8. A noun clause functions as a noun, meaning that it can be a subject, object or complement in a sentence. It starts with the same words that begin adjective clauses: that, who, which, when, where, whether, why, how.
The Louvre museum was amazing!
[The Louvre museum = noun phrase as subject of sentence]
What we saw at the Louvre Museum was amazing.
[What we saw at the Louvre Museum = noun clause as subject of sentence]
We loved what we saw at the Louvre museum.
[what we saw at the Louvre museum = noun clause as object of the verb like]
The best thing we liked was what we saw at the Louvre museum.
[what we saw at the Louvre museum = noun phrase as complement of the verb was]
9. Do not confuse between adjective and noun clauses, as they begin with the same words. A word starting an adjective clause has an antecedent to which it refers, whereas a word starting a noun clause does not.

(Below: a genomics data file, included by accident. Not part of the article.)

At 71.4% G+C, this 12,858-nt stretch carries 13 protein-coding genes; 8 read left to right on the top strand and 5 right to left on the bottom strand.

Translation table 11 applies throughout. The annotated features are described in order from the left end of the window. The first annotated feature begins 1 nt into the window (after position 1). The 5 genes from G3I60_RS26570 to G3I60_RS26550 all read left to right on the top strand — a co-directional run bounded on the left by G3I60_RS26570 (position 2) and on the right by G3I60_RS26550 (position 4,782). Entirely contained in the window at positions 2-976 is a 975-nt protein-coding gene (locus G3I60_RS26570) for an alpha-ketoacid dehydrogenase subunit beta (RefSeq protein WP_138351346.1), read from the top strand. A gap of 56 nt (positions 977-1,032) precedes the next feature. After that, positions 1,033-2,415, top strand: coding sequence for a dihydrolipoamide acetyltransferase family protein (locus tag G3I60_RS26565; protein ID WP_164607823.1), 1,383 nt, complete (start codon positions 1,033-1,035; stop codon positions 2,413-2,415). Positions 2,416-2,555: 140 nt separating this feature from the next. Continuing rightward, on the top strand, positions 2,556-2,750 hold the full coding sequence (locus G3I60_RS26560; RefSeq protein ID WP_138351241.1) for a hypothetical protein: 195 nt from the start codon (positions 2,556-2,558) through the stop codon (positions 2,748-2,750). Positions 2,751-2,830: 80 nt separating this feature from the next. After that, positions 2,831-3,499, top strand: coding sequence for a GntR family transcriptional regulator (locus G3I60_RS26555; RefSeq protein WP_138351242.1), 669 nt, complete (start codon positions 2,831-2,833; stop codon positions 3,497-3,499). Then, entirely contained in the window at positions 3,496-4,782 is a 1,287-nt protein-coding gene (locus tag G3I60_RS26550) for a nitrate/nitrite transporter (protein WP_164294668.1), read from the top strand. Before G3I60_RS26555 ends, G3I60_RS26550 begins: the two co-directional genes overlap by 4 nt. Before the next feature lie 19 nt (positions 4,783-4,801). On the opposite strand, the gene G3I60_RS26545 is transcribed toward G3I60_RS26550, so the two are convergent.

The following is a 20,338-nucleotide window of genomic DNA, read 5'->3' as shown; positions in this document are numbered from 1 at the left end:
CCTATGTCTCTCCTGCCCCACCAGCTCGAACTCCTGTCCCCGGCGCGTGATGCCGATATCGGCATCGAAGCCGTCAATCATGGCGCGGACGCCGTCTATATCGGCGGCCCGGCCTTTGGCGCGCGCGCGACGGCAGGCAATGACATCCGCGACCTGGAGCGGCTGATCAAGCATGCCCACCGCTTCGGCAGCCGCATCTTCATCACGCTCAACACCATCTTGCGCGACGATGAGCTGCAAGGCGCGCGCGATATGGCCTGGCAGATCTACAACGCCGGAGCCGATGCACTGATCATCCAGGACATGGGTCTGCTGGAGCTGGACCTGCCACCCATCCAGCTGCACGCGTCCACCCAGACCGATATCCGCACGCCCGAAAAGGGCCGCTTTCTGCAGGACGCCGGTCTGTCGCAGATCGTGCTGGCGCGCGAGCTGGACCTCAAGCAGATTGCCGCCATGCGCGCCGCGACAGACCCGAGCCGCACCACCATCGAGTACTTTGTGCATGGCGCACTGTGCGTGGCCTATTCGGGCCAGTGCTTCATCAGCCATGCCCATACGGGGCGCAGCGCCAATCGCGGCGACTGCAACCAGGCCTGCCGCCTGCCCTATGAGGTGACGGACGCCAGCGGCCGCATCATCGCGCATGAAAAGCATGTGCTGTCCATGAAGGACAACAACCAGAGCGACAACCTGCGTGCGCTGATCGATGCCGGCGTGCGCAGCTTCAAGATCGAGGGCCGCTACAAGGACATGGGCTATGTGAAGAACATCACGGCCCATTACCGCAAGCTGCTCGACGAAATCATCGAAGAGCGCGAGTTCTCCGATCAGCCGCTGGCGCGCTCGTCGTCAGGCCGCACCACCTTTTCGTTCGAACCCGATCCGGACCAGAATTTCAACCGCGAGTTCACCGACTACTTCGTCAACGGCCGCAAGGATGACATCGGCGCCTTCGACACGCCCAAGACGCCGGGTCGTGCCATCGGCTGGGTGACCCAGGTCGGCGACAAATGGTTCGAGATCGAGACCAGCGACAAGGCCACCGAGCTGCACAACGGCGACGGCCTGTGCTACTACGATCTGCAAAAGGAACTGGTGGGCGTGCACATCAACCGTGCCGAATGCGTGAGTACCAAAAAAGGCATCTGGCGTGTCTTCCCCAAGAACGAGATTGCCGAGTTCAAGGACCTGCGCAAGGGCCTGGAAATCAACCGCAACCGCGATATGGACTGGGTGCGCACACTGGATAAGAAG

Our French friends know that we saw the new exhibition at the Louvre.
[that we saw the new exhibition at the Louvre = noun clause as object of the verb know]
The new exhibition that we saw at the Louvre was amazing.
[that we saw at the Louvre = adjective clause referring to the antecedent exhibition]
10. An elliptical clause may seem incorrect as it may be missing essential sentence elements, but it is actually accepted grammatically. As these clauses must appear together with complete clauses which contain the missing words, repetition is avoided by leaving the same words (or relative pronoun) out in the elliptical clause. This conciseness actually adds to the flow of the text and promotes writing that is more elegant.
In the following examples, the omitted words are given in parenthesis.
The Louvre museum was one of the sites (that) we did not want to miss.
[The relative pronoun that is omitted from the adjective clause]
After (we visited) the Louvre, we went out to dinner at a French bistro.
[subject and verb omitted from adverb clause]
The French make better croissants than the American (make or do).
[second half of comparison omitted]
Though (they) sometimes (appear) impatient and somewhat assertive, most French people are actually kind and warm-hearted.
[subject and verb omitted from adverb clause]